Hilda O’Shaunnessey lives in a New York City tenement with her younger, invalid brother, Mickey, and relatives Mr. and Mrs. Brady. Because of Mickey’s frail health, the boy spends most of his time on the roof, and Hilda works as a clerk in a department store toy department to raise enough money to send him to a sanitarium. Mickey befriends a little girl, Susan Gray, who lives with her single, artist father, Emery Gray, in a bungalow on the adjoining roof; when Emery meets Hilda, he is impressed by her devotion to her brother. As Christmas season approaches, Hilda takes an extra job in the toy department dressing up as animated dolls. Soon she catches the attention of the store’s leering proprietor, Gregory Stearns, who makes several advances toward the young beauty, and asks what gift she would like for Christmas. Knowing what the older, wealthy man has in store for her, and seeing a way out of her troubles, Hilda asks for an expensive fur coat. When Stearns delivers the gift, Hilda pawns it to pay for Mickey’s treatment at the sanitarium, then hurries to the roof to commit suicide before yielding to her employer’s desires. However, Emery Gray prevents her from jumping, and exposes Stearns as the man who stole his wife. Emery asks for Hilda’s hand in marriage, and Mickey is cured in the ... +


Hilda O’Shaunnessey lives in a New York City tenement with her younger, invalid brother, Mickey, and relatives Mr. and Mrs. Brady. Because of Mickey’s frail health, the boy spends most of his time on the roof, and Hilda works as a clerk in a department store toy department to raise enough money to send him to a sanitarium. Mickey befriends a little girl, Susan Gray, who lives with her single, artist father, Emery Gray, in a bungalow on the adjoining roof; when Emery meets Hilda, he is impressed by her devotion to her brother. As Christmas season approaches, Hilda takes an extra job in the toy department dressing up as animated dolls. Soon she catches the attention of the store’s leering proprietor, Gregory Stearns, who makes several advances toward the young beauty, and asks what gift she would like for Christmas. Knowing what the older, wealthy man has in store for her, and seeing a way out of her troubles, Hilda asks for an expensive fur coat. When Stearns delivers the gift, Hilda pawns it to pay for Mickey’s treatment at the sanitarium, then hurries to the roof to commit suicide before yielding to her employer’s desires. However, Emery Gray prevents her from jumping, and exposes Stearns as the man who stole his wife. Emery asks for Hilda’s hand in marriage, and Mickey is cured in the hospital. +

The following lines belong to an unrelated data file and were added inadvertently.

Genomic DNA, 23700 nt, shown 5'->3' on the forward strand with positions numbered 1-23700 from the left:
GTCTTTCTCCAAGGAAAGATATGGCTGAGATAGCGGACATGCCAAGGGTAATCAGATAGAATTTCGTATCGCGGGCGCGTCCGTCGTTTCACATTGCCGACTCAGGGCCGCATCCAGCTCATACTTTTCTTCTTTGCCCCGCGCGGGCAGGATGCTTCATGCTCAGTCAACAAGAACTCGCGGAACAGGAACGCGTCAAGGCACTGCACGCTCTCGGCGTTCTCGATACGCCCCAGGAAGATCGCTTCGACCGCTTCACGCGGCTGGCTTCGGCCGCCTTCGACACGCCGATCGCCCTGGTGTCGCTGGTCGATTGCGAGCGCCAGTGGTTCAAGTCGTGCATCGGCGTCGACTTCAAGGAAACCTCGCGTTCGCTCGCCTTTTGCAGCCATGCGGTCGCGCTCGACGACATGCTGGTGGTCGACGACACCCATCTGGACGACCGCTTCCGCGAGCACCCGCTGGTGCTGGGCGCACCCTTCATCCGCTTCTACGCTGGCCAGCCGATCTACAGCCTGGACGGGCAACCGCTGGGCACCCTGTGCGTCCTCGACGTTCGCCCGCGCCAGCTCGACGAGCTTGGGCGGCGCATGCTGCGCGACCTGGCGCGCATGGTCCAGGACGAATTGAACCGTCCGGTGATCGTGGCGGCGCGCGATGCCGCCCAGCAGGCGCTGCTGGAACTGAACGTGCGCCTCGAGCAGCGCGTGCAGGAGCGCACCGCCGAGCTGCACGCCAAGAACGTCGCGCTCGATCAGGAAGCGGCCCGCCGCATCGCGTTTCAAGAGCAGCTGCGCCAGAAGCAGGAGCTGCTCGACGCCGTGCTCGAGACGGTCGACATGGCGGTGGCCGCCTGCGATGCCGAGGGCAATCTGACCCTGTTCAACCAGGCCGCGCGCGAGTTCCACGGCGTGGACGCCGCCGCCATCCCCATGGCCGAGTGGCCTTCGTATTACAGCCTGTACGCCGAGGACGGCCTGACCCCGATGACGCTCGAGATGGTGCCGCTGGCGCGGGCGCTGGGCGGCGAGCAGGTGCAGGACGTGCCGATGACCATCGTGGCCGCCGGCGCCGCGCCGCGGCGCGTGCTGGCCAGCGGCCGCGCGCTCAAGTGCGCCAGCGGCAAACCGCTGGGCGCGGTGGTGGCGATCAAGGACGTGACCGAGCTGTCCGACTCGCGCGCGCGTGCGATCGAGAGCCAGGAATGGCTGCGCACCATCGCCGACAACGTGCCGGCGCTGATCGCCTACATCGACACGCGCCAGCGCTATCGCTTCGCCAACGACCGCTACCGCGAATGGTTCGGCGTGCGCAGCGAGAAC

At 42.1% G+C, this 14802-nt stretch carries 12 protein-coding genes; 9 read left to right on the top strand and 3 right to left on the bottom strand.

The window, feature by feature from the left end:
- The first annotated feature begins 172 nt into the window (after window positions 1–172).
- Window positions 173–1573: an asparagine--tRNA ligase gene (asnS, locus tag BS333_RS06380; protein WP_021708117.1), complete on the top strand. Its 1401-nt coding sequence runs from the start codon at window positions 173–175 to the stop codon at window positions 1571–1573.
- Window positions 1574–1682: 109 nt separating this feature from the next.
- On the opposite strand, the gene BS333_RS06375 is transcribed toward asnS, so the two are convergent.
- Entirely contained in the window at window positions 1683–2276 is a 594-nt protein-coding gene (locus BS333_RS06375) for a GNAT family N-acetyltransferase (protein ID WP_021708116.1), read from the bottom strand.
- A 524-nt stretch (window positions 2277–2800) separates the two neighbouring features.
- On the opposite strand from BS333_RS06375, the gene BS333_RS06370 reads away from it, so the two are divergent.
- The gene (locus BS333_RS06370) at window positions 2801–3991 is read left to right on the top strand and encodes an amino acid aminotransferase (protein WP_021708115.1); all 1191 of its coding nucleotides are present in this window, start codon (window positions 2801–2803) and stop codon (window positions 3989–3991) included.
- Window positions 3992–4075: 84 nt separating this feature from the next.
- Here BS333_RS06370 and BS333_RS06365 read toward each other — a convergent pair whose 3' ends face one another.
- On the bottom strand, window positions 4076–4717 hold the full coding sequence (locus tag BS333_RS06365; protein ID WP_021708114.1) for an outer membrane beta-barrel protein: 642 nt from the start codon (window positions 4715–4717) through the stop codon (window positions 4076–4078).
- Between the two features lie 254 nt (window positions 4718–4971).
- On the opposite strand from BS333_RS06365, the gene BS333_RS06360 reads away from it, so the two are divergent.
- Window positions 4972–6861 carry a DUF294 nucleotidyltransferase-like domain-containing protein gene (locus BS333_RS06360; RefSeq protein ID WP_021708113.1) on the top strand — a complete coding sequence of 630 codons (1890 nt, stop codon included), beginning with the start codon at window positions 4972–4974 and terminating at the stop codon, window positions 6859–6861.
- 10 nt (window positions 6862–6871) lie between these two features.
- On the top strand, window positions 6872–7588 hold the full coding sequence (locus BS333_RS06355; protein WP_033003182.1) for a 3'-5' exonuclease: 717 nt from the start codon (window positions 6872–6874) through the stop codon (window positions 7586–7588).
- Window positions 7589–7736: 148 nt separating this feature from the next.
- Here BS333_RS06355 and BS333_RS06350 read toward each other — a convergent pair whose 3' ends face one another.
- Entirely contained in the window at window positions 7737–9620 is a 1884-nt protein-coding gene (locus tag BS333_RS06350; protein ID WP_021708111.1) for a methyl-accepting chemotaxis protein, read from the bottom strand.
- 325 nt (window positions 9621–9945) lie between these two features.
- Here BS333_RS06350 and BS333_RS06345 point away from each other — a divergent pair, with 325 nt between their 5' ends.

Legend
Viewed by AFI
Partially Viewed
Offscreen Credit
Name Occurs Before Title
AFI Life Achievement Award

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The American Film Institute is grateful to Sir Paul Getty KBE and the Sir Paul Getty KBE Estate for their dedication to the art of the moving image and their support for the AFI Catalog of Feature Films and without whose support AFI would not have been able to achieve this historical landmark in this epic scholarly endeavor.